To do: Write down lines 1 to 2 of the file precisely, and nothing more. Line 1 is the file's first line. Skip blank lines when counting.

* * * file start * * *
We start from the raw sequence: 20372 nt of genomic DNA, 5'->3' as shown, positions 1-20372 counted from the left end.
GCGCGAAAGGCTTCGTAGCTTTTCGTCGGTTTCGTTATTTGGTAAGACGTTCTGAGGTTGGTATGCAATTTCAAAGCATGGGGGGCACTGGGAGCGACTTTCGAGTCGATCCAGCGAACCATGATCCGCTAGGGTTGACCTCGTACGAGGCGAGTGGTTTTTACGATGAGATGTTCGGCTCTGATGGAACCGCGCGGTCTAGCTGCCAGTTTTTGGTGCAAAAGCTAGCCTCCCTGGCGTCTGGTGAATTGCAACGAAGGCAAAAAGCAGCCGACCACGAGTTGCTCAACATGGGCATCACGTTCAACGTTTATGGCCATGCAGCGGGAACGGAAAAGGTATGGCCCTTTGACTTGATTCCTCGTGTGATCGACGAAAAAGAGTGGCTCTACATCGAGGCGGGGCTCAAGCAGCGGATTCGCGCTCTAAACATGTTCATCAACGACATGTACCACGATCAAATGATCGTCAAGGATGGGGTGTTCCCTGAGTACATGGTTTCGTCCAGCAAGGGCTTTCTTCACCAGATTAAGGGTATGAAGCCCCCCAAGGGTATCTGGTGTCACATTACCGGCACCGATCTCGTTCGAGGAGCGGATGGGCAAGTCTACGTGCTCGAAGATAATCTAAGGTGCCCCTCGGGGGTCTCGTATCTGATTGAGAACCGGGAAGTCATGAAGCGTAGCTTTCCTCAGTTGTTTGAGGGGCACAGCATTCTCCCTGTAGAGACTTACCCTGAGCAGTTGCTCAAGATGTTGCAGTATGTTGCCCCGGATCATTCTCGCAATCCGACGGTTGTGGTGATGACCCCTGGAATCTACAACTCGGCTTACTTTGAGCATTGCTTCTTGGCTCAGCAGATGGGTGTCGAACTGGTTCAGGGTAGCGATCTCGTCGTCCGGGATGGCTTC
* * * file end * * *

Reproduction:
We start from the raw sequence: 20372 nt of genomic DNA, 5'->3' as shown, positions 1-20372 counted from the left end.
GCGCGAAAGGCTTCGTAGCTTTTCGTCGGTTTCGTTATTTGGTAAGACGTTCTGAGGTTGGTATGCAATTTCAAAGCATGGGGGGCACTGGGAGCGACTTTCGAGTCGATCCAGCGAACCATGATCCGCTAGGGTTGACCTCGTACGAGGCGAGTGGTTTTTACGATGAGATGTTCGGCTCTGATGGAACCGCGCGGTCTAGCTGCCAGTTTTTGGTGCAAAAGCTAGCCTCCCTGGCGTCTGGTGAATTGCAACGAAGGCAAAAAGCAGCCGACCACGAGTTGCTCAACATGGGCATCACGTTCAACGTTTATGGCCATGCAGCGGGAACGGAAAAGGTATGGCCCTTTGACTTGATTCCTCGTGTGATCGACGAAAAAGAGTGGCTCTACATCGAGGCGGGGCTCAAGCAGCGGATTCGCGCTCTAAACATGTTCATCAACGACATGTACCACGATCAAATGATCGTCAAGGATGGGGTGTTCCCTGAGTACATGGTTTCGTCCAGCAAGGGCTTTCTTCACCAGATTAAGGGTATGAAGCCCCCCAAGGGTATCTGGTGTCACATTACCGGCACCGATCTCGTTCGAGGAGCGGATGGGCAAGTCTACGTGCTCGAAGATAATCTAAGGTGCCCCTCGGGGGTCTCGTATCTGATTGAGAACCGGGAAGTCATGAAGCGTAGCTTTCCTCAGTTGTTTGAGGGGCACAGCATTCTCCCTGTAGAGACTTACCCTGAGCAGTTGCTCAAGATGTTGCAGTATGTTGCCCCGGATCATTCTCGCAATCCGACGGTTGTGGTGATGACCCCTGGAATCTACAACTCGGCTTACTTTGAGCATTGCTTCTTGGCTCAGCAGATGGGTGTCGAACTGGTTCAGGGTAGCGATCTCGTCGTCCGGGATGGCTTC